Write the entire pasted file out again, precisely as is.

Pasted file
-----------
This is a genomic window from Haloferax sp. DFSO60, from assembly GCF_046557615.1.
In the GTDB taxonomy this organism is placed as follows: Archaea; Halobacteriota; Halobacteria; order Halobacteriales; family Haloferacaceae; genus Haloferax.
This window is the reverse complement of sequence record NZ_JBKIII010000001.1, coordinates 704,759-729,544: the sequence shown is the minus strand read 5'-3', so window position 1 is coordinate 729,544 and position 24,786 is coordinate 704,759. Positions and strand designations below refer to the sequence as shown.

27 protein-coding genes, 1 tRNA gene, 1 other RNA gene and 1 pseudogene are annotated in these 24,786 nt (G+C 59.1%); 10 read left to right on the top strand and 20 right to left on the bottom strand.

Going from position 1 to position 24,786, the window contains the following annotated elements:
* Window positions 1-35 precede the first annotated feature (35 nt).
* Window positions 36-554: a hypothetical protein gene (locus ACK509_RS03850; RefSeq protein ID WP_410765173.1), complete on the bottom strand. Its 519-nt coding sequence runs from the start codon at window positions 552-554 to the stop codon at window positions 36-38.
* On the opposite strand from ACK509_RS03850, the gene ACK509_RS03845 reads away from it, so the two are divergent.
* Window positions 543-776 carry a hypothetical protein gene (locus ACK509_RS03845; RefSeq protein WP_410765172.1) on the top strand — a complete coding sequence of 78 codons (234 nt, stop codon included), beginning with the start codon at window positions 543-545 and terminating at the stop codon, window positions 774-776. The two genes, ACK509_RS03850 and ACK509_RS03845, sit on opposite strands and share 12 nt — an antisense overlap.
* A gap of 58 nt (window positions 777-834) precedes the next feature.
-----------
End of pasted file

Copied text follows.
This is a genomic window from Haloferax sp. DFSO60, from assembly GCF_046557615.1.
In the GTDB taxonomy this organism is placed as follows: Archaea; Halobacteriota; Halobacteria; order Halobacteriales; family Haloferacaceae; genus Haloferax.
This window is the reverse complement of sequence record NZ_JBKIII010000001.1, coordinates 704,759-729,544: the sequence shown is the minus strand read 5'-3', so window position 1 is coordinate 729,544 and position 24,786 is coordinate 704,759. Positions and strand designations below refer to the sequence as shown.

27 protein-coding genes, 1 tRNA gene, 1 other RNA gene and 1 pseudogene are annotated in these 24,786 nt (G+C 59.1%); 10 read left to right on the top strand and 20 right to left on the bottom strand.

Going from position 1 to position 24,786, the window contains the following annotated elements:
* Window positions 1-35 precede the first annotated feature (35 nt).
* Window positions 36-554: a hypothetical protein gene (locus ACK509_RS03850; RefSeq protein ID WP_410765173.1), complete on the bottom strand. Its 519-nt coding sequence runs from the start codon at window positions 552-554 to the stop codon at window positions 36-38.
* On the opposite strand from ACK509_RS03850, the gene ACK509_RS03845 reads away from it, so the two are divergent.
* Window positions 543-776 carry a hypothetical protein gene (locus ACK509_RS03845; RefSeq protein WP_410765172.1) on the top strand — a complete coding sequence of 78 codons (234 nt, stop codon included), beginning with the start codon at window positions 543-545 and terminating at the stop codon, window positions 774-776. The two genes, ACK509_RS03850 and ACK509_RS03845, sit on opposite strands and share 12 nt — an antisense overlap.
* A gap of 58 nt (window positions 777-834) precedes the next feature.